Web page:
State-of-the-Art Fraud Detection Technology: HCFAC funding also supported HHS OIG’s continued enhancement of data analysis capabilities for detecting health care fraud, including tools that allow for complex data analysis. HHS OIG continues to use data analysis, predictive analytics, trend evaluation, and modeling approaches to better analyze and target oversight of HHS programs. Analysis teams use data to examine Medicare claims for known fraud patterns, identify suspected fraud trends, and calculate ratios of allowed services as compared to national averages. Combining the expertise of HHS OIG agents, auditors, and evaluators, as well as our HEAT partners, with data analytics and traditional investigative skills has fostered a highly effective model for fighting health care fraud.
Since June 2011, CMS uses the Fraud Prevention System (FPS) on all Medicare fee-for-service claims on a streaming, national basis. Similar to the fraud detection technology used by credit card companies, FPS applies predictive analytics to claims before making payments in order to identify aberrant and suspicious billing patterns. CMS uses leads generated by FPS to trigger actions that can be implemented swiftly. Early results from FPS show significant promise. In the second year, the identified savings (certified by HHS OIG) associated with these prevention and detection actions were $210.7 million – almost double the amount identified during the first year of the program. This resulted in more than a 5-to-1 return on investment, an increase from the first year’s 3-to-1 return.
Senior Medicare Patrols: The Obama Administration has significantly expanded funding for Senior Medicare Patrols (SMP) – groups of senior citizen volunteers who educate and empower their peers to identify, prevent, and report health care fraud. In 2013, the 54 SMP projects had a total of 5,406 active volunteers. These volunteers conducted 148,235 one-on-one counseling sessions and 14,924 group education sessions. In total, 501,405 beneficiaries attended these group education sessions. The projects also reported conducting 181,143 media airings, which could be any distribution of media (e.g., print, radio, television, or electronic), to provide education about fraud and the services of the project. Additionally, the projects reported conducting 10,545 community outreach education events. Local SMP offices provide assistance when issues are identified, ensuring that mistakes are corrected and suspected fraud is referred to the appropriate authorities. Since the program’s inception 17 years ago, $114.5 million in total expected savings to Medicare and Medicaid could be attributable to SMP projects.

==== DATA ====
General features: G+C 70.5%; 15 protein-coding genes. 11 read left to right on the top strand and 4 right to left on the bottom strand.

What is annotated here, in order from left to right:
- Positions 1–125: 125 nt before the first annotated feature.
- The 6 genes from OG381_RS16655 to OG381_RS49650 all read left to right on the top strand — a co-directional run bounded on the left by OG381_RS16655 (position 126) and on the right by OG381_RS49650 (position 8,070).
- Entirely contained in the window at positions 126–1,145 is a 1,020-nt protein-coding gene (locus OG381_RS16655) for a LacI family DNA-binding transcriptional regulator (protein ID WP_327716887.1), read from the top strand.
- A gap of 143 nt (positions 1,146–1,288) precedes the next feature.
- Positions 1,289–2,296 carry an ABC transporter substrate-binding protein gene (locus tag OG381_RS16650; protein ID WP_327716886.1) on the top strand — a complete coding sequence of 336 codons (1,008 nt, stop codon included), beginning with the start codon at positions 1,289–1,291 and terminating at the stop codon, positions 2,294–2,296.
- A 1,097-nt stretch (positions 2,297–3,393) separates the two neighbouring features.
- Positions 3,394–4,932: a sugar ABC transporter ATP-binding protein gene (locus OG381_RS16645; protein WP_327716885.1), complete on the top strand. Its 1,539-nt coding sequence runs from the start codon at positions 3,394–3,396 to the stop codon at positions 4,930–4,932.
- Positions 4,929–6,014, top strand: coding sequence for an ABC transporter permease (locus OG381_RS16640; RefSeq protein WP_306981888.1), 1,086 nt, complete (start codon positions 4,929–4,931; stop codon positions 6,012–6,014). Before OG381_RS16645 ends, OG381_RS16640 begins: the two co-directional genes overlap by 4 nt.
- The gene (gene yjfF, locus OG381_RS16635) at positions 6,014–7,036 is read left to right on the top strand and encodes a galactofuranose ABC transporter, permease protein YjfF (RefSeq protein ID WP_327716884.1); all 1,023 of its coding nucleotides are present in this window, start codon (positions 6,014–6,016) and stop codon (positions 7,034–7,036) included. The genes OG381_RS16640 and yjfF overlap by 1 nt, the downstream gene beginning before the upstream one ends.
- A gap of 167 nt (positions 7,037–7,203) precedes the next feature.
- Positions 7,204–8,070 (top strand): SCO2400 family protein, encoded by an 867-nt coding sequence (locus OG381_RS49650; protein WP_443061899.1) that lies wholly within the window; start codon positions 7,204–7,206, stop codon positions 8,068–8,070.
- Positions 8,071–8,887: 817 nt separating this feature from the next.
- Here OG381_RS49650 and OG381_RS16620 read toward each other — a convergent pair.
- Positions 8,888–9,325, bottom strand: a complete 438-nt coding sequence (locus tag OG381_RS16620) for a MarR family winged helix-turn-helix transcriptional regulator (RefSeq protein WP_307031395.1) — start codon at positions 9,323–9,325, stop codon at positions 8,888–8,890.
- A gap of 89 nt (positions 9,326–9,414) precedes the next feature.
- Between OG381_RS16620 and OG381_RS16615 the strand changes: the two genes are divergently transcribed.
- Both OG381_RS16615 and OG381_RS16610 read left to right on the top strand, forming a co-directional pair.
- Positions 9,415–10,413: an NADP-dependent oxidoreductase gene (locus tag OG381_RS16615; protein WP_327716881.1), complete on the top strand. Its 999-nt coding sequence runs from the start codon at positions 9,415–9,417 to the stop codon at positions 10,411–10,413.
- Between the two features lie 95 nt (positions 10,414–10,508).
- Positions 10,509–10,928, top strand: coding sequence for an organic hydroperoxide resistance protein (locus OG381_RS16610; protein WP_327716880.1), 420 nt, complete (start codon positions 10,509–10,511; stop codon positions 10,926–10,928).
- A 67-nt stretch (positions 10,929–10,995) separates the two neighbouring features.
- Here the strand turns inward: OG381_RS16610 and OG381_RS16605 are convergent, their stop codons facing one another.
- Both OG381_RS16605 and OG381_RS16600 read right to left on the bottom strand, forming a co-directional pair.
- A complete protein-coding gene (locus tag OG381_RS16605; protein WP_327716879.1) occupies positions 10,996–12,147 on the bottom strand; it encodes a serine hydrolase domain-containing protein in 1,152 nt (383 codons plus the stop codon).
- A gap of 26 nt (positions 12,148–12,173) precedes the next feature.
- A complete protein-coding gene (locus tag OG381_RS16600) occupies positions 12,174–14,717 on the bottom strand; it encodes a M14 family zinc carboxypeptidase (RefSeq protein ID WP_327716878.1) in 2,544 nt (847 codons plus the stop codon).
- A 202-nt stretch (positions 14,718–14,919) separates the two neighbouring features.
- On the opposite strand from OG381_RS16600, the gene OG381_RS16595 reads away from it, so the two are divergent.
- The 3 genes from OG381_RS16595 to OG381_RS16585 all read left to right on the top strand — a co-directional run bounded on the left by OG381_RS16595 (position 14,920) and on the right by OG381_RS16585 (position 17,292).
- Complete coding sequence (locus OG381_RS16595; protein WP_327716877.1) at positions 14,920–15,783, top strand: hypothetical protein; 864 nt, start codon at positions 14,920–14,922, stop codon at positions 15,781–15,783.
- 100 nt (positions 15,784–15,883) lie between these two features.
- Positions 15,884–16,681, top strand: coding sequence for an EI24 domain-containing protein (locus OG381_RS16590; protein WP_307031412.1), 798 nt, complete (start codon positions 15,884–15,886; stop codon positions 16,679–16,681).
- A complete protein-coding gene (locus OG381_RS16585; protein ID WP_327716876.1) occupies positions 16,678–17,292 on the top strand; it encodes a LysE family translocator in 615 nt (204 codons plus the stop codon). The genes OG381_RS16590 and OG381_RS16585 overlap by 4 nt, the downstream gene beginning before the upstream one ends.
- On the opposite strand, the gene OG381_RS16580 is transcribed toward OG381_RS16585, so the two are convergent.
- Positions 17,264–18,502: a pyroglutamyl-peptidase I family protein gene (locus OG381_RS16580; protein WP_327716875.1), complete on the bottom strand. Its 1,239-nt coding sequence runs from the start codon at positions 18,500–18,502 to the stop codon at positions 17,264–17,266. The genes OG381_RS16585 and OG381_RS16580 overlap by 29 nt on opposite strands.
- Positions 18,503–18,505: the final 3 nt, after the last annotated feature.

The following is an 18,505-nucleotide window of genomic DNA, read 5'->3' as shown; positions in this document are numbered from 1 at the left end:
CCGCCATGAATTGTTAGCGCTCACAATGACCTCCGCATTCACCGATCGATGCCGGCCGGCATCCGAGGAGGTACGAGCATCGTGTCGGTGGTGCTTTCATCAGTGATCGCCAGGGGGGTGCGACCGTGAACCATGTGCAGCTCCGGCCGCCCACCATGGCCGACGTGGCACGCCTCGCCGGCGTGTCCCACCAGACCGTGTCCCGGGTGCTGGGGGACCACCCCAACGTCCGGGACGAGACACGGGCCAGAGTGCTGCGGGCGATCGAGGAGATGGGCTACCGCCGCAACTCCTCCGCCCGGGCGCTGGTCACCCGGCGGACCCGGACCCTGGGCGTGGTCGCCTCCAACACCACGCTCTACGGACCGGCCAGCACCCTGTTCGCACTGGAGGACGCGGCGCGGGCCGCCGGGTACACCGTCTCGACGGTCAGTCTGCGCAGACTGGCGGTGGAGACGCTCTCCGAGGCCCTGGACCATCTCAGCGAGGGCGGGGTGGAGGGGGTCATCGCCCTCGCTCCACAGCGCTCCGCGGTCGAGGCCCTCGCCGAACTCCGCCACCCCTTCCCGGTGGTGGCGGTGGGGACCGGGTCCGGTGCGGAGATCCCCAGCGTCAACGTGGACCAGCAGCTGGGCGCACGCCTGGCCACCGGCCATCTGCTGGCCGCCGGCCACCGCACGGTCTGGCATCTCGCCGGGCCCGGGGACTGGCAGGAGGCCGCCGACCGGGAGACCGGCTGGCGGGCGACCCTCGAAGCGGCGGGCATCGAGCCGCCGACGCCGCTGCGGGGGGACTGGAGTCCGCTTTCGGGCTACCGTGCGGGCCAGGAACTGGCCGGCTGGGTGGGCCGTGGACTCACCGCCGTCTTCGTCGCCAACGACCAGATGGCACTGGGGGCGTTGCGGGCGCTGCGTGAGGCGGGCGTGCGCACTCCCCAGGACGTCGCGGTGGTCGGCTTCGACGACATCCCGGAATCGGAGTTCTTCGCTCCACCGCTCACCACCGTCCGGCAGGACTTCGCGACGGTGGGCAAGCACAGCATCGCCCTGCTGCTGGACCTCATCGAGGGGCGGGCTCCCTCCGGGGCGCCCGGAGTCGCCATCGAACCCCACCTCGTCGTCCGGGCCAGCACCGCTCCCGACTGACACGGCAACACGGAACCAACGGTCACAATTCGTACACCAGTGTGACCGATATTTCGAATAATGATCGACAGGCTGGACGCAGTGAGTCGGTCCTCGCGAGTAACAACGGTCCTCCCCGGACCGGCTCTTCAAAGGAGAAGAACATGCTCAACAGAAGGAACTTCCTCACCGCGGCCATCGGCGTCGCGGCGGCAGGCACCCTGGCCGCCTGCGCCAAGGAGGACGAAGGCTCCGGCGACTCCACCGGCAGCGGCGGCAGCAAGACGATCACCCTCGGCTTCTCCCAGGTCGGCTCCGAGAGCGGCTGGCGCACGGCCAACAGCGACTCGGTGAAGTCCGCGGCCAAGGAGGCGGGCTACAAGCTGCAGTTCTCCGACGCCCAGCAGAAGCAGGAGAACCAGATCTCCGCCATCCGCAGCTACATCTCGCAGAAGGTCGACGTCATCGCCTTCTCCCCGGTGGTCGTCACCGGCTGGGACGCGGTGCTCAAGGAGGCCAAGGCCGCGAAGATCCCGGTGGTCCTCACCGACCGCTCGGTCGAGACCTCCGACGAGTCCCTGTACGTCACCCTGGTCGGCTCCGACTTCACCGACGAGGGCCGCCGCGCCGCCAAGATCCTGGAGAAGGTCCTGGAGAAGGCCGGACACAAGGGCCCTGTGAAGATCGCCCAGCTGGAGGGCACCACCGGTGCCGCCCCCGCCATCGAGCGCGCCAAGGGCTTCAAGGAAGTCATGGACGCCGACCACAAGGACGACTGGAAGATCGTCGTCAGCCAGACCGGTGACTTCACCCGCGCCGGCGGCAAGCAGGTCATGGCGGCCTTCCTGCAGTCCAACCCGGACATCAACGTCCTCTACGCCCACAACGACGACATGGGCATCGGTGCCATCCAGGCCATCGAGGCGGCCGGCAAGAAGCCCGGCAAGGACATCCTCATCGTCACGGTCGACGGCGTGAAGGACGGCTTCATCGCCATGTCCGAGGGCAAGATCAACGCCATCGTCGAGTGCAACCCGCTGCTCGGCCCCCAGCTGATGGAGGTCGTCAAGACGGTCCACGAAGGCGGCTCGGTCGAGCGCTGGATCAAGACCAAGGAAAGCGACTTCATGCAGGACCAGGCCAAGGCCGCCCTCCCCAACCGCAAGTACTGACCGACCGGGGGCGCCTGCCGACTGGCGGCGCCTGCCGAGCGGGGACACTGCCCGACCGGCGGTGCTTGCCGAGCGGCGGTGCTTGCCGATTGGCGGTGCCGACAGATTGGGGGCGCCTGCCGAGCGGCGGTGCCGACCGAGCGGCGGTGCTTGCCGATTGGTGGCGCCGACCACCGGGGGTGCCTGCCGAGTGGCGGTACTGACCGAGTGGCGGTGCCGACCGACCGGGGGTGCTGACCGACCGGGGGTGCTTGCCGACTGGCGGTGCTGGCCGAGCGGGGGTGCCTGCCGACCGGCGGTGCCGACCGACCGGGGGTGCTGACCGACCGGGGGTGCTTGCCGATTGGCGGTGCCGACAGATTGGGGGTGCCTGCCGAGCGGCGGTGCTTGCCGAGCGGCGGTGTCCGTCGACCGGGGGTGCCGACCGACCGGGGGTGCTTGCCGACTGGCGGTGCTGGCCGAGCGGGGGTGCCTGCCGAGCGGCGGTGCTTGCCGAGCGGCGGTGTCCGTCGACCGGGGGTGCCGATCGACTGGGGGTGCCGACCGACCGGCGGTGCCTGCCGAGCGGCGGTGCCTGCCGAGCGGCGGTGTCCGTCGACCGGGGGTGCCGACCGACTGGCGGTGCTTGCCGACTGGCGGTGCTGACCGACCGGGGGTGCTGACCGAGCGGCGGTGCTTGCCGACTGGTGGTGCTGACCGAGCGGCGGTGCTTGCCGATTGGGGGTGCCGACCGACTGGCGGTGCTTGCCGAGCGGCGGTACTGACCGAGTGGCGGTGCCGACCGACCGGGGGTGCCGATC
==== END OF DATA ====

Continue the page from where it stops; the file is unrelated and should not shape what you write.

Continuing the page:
Enhanced Provider Screening and Enrollment Requirements: Provider enrollment is the gateway to billing the Medicare program, and CMS implemented new critical safeguards in efforts to better screen providers enrolling in the Medicare program. The Affordable Care Act required CMS to revalidate all existing 1.5 million Medicare suppliers and providers under new risk-based screening requirements. CMS will have requested revalidations by March 2015. As a result of revalidation and other proactive initiatives, CMS deactivated more than 470,000 enrollments and revoked nearly 28,000 enrollments to prevent certain providers from re-enrolling and billing the Medicare program. Both of these actions immediately stop billing. A provider with deactivated billing privileges can reactivate at any time, and a revoked provider is barred from re-entry into Medicare for a period ranging from 1 to 3 years.
In May 2014, CMS issued a final rule that requires prescribers of Part D drugs to enroll in Medicare and undergo screening. In December 2014, CMS issued a final rule that provides additional authority to remove bad actors from the Medicare program, including providers affiliated with outstanding Medicare debts and providers that have a pattern or practice of abusive billing.
Greater Oversight of Private Insurance Abuses: The new law also provides enhanced tools and authorities to address abuses of multiple employer welfare arrangements and protect employers and employees from insurance scams. This new law, along with new rules to increase accountability in the insurance industry, is designed to protect consumers and increase the affordability of health care.